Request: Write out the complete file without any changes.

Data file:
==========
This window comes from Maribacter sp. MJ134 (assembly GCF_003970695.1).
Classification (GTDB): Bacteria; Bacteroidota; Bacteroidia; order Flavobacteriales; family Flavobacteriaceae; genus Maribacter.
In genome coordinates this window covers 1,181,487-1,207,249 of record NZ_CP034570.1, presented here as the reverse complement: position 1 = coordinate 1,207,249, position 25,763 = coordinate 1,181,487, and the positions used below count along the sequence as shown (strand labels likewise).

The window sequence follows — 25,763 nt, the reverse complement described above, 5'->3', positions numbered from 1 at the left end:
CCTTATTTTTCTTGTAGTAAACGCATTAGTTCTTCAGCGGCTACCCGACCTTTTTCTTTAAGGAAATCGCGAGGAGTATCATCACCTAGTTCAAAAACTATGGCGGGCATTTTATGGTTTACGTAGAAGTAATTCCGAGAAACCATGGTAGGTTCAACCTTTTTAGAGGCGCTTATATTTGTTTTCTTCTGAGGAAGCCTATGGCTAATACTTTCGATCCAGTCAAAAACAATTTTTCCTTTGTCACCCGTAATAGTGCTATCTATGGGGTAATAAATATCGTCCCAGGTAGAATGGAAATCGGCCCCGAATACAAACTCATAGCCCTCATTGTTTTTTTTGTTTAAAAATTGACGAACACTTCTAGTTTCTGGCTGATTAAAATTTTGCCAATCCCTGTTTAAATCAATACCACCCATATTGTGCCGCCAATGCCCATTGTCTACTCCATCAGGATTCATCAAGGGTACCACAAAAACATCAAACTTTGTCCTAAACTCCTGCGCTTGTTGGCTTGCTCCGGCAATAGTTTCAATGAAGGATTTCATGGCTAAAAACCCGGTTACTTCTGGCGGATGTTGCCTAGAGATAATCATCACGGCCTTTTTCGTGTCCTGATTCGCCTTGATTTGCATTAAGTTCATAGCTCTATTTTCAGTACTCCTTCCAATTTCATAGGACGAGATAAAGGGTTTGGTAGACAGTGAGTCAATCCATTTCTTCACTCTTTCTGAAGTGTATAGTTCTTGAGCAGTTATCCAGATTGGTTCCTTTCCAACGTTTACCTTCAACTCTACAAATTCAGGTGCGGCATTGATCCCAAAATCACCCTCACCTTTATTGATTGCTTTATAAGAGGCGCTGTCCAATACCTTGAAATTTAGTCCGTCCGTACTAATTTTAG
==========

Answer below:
This window comes from Maribacter sp. MJ134 (assembly GCF_003970695.1).
Classification (GTDB): Bacteria; Bacteroidota; Bacteroidia; order Flavobacteriales; family Flavobacteriaceae; genus Maribacter.
In genome coordinates this window covers 1,181,487-1,207,249 of record NZ_CP034570.1, presented here as the reverse complement: position 1 = coordinate 1,207,249, position 25,763 = coordinate 1,181,487, and the positions used below count along the sequence as shown (strand labels likewise).

The window sequence follows — 25,763 nt, the reverse complement described above, 5'->3', positions numbered from 1 at the left end:
CCTTATTTTTCTTGTAGTAAACGCATTAGTTCTTCAGCGGCTACCCGACCTTTTTCTTTAAGGAAATCGCGAGGAGTATCATCACCTAGTTCAAAAACTATGGCGGGCATTTTATGGTTTACGTAGAAGTAATTCCGAGAAACCATGGTAGGTTCAACCTTTTTAGAGGCGCTTATATTTGTTTTCTTCTGAGGAAGCCTATGGCTAATACTTTCGATCCAGTCAAAAACAATTTTTCCTTTGTCACCCGTAATAGTGCTATCTATGGGGTAATAAATATCGTCCCAGGTAGAATGGAAATCGGCCCCGAATACAAACTCATAGCCCTCATTGTTTTTTTTGTTTAAAAATTGACGAACACTTCTAGTTTCTGGCTGATTAAAATTTTGCCAATCCCTGTTTAAATCAATACCACCCATATTGTGCCGCCAATGCCCATTGTCTACTCCATCAGGATTCATCAAGGGTACCACAAAAACATCAAACTTTGTCCTAAACTCCTGCGCTTGTTGGCTTGCTCCGGCAATAGTTTCAATGAAGGATTTCATGGCTAAAAACCCGGTTACTTCTGGCGGATGTTGCCTAGAGATAATCATCACGGCCTTTTTCGTGTCCTGATTCGCCTTGATTTGCATTAAGTTCATAGCTCTATTTTCAGTACTCCTTCCAATTTCATAGGACGAGATAAAGGGTTTGGTAGACAGTGAGTCAATCCATTTCTTCACTCTTTCTGAAGTGTATAGTTCTTGAGCAGTTATCCAGATTGGTTCCTTTCCAACGTTTACCTTCAACTCTACAAATTCAGGTGCGGCATTGATCCCAAAATCACCCTCACCTTTATTGATTGCTTTATAAGAGGCGCTGTCCAATACCTTGAAATTTAGTCCGTCCGTACTAATTTTAG